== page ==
12. Then, again, there is to be considered the undeniable fact that after this complaint had already been made against him the accused required the Sub-Registrar to issue notice to the complainant, Supdu, to come before him and acknowledge the correctness of the deed. If it had really been a forgery, it seems strange that the accused, Laxman Totaram, should have taken so bold a course at such a time. It may be suggested that as he had the writer with him and inasmuch as Supdu cannot write at all, he might hope easily to prove, in face of Supdu's own denial, that the line on the document was really Supdu's mark. Again, it is a strong point which we have not overlooked against the accused that the consideration he alleges for the forged deed is money which he says that he advanced about a year before the events, we have mentioned, occurred, on the occasion of the marriage of Supdu's grand-daughter, Tulsi, with the accused's son, Kanya. There was such a marriage undoubtedly and we may accept Ganpat's ( son of Supdu's) statement corroborated by that of the accused, that the marriage occurred somewhere about June 1912. The story which Supdu tells appears to us to be, on the face of it, absurd. He says he himself was wrongly confined and that he contributed Rs. 50 only to the marriage expense while Laxman Totaram defrayed the balance. On the other hand, it had not been made clear on behalf of the accused that he really expended Rs. 1000 on Supdu's account for the purpose of this marriage. If that be the true story Laxman Totaram should have had little difficulty in proving this by the production of vouchers and memos of accounts. Nothing of the kind was attempted in the Sessions Court and counsel for the appellant here protests that the point did not occur to any one during that trial, and that is the only reason why the accused did not meet it. It is certainly true that no great stress seems to have been laid upon this point, obviously material, even essential, we might say, though it is.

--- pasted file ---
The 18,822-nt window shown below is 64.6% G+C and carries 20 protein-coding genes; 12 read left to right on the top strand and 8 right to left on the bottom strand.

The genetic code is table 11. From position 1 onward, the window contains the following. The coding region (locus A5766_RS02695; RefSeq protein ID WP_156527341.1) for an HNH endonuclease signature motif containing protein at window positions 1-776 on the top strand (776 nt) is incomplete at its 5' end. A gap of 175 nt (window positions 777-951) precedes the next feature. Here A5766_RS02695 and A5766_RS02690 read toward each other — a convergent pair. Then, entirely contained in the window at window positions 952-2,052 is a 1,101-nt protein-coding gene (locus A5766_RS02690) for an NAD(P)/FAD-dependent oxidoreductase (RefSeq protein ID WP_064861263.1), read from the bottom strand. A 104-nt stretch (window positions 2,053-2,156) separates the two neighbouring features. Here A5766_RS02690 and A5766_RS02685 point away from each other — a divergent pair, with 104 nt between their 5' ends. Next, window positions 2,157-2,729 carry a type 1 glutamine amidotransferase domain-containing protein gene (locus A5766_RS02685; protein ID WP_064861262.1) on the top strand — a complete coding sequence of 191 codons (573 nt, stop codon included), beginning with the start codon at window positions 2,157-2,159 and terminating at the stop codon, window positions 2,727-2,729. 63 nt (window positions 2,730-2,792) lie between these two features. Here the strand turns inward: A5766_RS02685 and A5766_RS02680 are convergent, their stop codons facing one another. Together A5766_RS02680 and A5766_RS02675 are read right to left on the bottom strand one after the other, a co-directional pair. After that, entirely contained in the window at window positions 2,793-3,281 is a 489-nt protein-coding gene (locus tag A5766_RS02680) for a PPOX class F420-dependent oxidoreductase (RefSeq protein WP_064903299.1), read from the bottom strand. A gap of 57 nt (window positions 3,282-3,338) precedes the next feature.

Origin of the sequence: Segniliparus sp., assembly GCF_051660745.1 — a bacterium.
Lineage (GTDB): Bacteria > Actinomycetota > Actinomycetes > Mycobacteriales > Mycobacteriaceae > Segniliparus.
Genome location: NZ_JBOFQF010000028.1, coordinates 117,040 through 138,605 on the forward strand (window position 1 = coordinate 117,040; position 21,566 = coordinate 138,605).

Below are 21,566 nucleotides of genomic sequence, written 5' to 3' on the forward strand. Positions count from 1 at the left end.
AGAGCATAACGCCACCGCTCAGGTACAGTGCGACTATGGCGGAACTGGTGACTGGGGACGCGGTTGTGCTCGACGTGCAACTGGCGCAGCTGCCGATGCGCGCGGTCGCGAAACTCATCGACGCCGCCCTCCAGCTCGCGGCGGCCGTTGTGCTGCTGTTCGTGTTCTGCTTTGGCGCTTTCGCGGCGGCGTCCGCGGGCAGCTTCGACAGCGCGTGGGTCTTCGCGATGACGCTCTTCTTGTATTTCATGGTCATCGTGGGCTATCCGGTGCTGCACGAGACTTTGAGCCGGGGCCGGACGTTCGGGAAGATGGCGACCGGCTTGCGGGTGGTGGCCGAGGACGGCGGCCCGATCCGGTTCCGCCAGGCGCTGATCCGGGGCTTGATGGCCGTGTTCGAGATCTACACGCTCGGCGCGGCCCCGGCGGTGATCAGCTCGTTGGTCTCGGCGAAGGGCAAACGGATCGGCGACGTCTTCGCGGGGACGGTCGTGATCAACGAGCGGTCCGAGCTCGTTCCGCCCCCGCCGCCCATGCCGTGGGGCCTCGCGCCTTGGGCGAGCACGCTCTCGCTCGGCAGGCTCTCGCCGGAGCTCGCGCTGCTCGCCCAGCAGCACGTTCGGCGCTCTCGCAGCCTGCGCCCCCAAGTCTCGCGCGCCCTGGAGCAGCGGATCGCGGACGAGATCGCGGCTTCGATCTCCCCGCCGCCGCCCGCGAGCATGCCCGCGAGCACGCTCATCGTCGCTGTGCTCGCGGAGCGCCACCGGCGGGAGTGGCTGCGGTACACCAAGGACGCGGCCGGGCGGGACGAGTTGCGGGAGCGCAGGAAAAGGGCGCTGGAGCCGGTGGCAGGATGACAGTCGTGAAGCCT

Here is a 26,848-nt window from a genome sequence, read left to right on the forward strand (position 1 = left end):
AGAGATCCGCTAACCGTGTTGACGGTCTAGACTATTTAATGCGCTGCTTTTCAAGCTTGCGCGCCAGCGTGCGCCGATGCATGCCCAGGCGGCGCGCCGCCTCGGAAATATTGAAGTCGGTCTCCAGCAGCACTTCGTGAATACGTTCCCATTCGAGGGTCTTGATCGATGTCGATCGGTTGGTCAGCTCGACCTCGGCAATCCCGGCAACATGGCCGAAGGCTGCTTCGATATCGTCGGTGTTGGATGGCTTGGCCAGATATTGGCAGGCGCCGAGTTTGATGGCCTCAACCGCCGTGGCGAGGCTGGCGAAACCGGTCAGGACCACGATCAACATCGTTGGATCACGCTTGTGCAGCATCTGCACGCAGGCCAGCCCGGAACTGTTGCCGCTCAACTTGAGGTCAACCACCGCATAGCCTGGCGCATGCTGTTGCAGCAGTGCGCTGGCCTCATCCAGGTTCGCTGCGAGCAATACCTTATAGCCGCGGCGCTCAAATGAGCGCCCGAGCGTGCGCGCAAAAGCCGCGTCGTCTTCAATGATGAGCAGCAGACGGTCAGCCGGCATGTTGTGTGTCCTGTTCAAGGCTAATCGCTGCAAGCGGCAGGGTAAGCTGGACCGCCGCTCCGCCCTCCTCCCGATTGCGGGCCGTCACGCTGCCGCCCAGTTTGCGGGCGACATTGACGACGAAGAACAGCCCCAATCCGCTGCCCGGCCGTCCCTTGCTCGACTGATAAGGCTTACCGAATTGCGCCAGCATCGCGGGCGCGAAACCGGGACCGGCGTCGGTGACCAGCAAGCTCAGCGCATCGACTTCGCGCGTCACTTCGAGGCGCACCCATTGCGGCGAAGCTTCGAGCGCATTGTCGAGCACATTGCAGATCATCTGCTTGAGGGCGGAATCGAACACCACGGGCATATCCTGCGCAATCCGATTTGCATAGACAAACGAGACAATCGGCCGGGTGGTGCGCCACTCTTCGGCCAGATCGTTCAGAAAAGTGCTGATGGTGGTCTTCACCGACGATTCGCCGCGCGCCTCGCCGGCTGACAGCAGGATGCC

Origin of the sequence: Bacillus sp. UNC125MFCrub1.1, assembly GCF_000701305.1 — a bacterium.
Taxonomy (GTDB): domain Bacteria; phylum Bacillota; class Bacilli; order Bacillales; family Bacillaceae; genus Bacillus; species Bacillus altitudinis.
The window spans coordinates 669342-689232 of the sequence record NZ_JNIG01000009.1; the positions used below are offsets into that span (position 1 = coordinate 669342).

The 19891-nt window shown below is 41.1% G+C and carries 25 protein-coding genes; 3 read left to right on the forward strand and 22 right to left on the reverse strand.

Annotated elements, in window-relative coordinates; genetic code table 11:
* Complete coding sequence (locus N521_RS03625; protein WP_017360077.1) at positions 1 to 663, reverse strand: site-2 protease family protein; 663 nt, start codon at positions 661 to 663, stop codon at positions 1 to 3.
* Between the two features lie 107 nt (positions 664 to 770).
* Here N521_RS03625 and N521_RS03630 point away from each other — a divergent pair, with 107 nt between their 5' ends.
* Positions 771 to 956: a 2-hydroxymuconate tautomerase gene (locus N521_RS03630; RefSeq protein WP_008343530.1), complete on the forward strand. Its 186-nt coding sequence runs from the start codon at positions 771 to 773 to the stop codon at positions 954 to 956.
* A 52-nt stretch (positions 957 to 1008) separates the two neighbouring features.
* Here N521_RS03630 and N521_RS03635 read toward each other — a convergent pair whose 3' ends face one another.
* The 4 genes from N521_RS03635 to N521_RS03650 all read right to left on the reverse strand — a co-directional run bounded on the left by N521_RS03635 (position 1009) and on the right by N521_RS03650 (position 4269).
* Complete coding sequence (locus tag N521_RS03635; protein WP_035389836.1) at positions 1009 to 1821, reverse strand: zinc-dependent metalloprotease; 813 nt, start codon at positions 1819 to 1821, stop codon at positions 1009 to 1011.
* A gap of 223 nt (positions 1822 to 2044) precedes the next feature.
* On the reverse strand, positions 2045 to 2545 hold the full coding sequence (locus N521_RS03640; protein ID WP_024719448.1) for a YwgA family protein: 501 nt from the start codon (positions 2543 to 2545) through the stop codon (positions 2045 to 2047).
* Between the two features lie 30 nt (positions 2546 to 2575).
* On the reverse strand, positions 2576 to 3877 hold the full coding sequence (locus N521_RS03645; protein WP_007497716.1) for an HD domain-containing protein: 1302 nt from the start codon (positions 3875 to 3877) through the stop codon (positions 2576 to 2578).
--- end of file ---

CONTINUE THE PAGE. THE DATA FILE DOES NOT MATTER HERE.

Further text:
13. Lastly, the Government Pleader relies upon Sakharam's evidence. In our opinion he belongs to a class of witnesses with whom we are too familiar in mofussil experience. If we could have said anything with confidence about any part of the case, we should have said that this witness, at any rate, was entitled to no credence whatever. He pretends to have come from his village which is at a distance of some fifteen miles from Neri on the evening of the 22nd of July. He admits that he is a relative of the accused and that is the sole ground upon which the learned Government Pleader insists that he ought to be believed. But if he were the relative of the accused and not acquainted with Supdu, it is certainly strange that he should not have gone to the house of the accused, the Patil of the village. Next morning he learned that Supdu and his son had gone to the Kulkarni. He followed them there just in time to witness Supdu making over the two stamp-papers to the Kulkarni and requesting him to fill them in with the boundaries of his land. He then appears to have departed, accompanied by Supdu, to a village in which Dagdu does not reside. The whole of his story is absolutely false and tends to strengthen doubts arising out of the many grounds we have already indicated.
14. Our conclusion upon the whole matter is that although we think the case is one of very grave suspicion against the accused there survive so many elements of doubt and the trial is so irregular in more than one important point that it would be unsafe to confirm the conviction and sentence. We, therefore, set it aside and direct that the accused be acquitted and discharged.